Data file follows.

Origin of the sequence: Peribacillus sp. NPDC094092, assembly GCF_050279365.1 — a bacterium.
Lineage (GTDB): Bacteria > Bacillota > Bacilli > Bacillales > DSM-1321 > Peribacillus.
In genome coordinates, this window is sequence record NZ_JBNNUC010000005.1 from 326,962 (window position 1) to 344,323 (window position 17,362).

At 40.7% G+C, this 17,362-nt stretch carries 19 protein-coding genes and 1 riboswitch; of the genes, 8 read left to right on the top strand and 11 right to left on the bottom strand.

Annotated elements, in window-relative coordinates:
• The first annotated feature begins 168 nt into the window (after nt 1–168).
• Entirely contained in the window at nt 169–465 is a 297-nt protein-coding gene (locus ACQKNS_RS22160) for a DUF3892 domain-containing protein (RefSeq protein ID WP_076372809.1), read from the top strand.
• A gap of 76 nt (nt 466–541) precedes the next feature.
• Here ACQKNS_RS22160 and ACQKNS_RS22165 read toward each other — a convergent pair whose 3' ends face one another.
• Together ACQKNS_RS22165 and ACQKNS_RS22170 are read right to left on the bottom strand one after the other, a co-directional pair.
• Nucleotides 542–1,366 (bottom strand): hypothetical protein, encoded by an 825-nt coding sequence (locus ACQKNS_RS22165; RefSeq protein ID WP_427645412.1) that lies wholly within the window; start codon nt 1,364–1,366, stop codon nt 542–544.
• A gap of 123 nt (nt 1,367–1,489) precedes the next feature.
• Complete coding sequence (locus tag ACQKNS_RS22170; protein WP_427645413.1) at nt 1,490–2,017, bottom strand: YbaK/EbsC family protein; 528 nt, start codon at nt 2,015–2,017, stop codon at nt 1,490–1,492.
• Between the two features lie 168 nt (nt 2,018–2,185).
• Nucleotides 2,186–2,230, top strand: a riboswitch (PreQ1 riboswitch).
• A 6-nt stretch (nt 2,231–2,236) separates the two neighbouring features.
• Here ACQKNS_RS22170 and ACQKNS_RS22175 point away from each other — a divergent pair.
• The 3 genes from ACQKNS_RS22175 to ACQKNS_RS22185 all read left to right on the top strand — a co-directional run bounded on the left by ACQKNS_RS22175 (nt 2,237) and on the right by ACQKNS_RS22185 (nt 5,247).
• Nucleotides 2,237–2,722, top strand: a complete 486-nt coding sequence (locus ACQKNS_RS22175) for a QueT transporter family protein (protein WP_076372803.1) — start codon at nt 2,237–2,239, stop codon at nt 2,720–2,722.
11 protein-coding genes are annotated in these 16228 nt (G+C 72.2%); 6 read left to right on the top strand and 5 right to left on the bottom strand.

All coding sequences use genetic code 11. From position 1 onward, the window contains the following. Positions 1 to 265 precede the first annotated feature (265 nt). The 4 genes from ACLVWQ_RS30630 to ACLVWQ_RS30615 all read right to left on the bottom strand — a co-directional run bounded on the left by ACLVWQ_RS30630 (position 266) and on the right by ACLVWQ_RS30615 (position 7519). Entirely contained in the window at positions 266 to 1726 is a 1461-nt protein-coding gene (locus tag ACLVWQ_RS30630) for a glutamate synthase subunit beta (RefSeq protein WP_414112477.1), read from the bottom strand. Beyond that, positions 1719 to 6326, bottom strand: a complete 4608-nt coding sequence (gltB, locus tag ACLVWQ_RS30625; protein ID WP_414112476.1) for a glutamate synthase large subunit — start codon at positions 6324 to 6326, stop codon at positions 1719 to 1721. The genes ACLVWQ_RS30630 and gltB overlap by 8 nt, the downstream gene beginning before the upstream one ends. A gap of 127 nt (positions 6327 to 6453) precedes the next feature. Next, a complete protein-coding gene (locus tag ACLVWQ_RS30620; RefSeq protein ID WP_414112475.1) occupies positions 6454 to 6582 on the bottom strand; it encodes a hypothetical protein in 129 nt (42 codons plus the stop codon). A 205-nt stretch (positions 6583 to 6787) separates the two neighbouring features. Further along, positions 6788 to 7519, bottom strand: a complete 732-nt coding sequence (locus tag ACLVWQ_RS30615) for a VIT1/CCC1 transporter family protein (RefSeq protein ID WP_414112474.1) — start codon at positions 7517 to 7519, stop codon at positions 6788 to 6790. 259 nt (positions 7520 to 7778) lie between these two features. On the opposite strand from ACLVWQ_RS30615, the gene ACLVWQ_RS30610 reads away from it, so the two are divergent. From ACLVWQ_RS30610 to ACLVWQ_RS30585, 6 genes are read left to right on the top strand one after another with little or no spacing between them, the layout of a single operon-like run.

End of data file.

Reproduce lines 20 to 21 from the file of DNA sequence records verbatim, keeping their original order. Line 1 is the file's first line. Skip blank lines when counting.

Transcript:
11 protein-coding genes are annotated in these 16228 nt (G+C 72.2%); 6 read left to right on the top strand and 5 right to left on the bottom strand.

All coding sequences use genetic code 11. From position 1 onward, the window contains the following. Positions 1 to 265 precede the first annotated feature (265 nt). The 4 genes from ACLVWQ_RS30630 to ACLVWQ_RS30615 all read right to left on the bottom strand — a co-directional run bounded on the left by ACLVWQ_RS30630 (position 266) and on the right by ACLVWQ_RS30615 (position 7519). Entirely contained in the window at positions 266 to 1726 is a 1461-nt protein-coding gene (locus tag ACLVWQ_RS30630) for a glutamate synthase subunit beta (RefSeq protein WP_414112477.1), read from the bottom strand. Beyond that, positions 1719 to 6326, bottom strand: a complete 4608-nt coding sequence (gltB, locus tag ACLVWQ_RS30625; protein ID WP_414112476.1) for a glutamate synthase large subunit — start codon at positions 6324 to 6326, stop codon at positions 1719 to 1721. The genes ACLVWQ_RS30630 and gltB overlap by 8 nt, the downstream gene beginning before the upstream one ends. A gap of 127 nt (positions 6327 to 6453) precedes the next feature. Next, a complete protein-coding gene (locus tag ACLVWQ_RS30620; RefSeq protein ID WP_414112475.1) occupies positions 6454 to 6582 on the bottom strand; it encodes a hypothetical protein in 129 nt (42 codons plus the stop codon). A 205-nt stretch (positions 6583 to 6787) separates the two neighbouring features. Further along, positions 6788 to 7519, bottom strand: a complete 732-nt coding sequence (locus tag ACLVWQ_RS30615) for a VIT1/CCC1 transporter family protein (RefSeq protein ID WP_414112474.1) — start codon at positions 7517 to 7519, stop codon at positions 6788 to 6790. 259 nt (positions 7520 to 7778) lie between these two features. On the opposite strand from ACLVWQ_RS30615, the gene ACLVWQ_RS30610 reads away from it, so the two are divergent. From ACLVWQ_RS30610 to ACLVWQ_RS30585, 6 genes are read left to right on the top strand one after another with little or no spacing between them, the layout of a single operon-like run.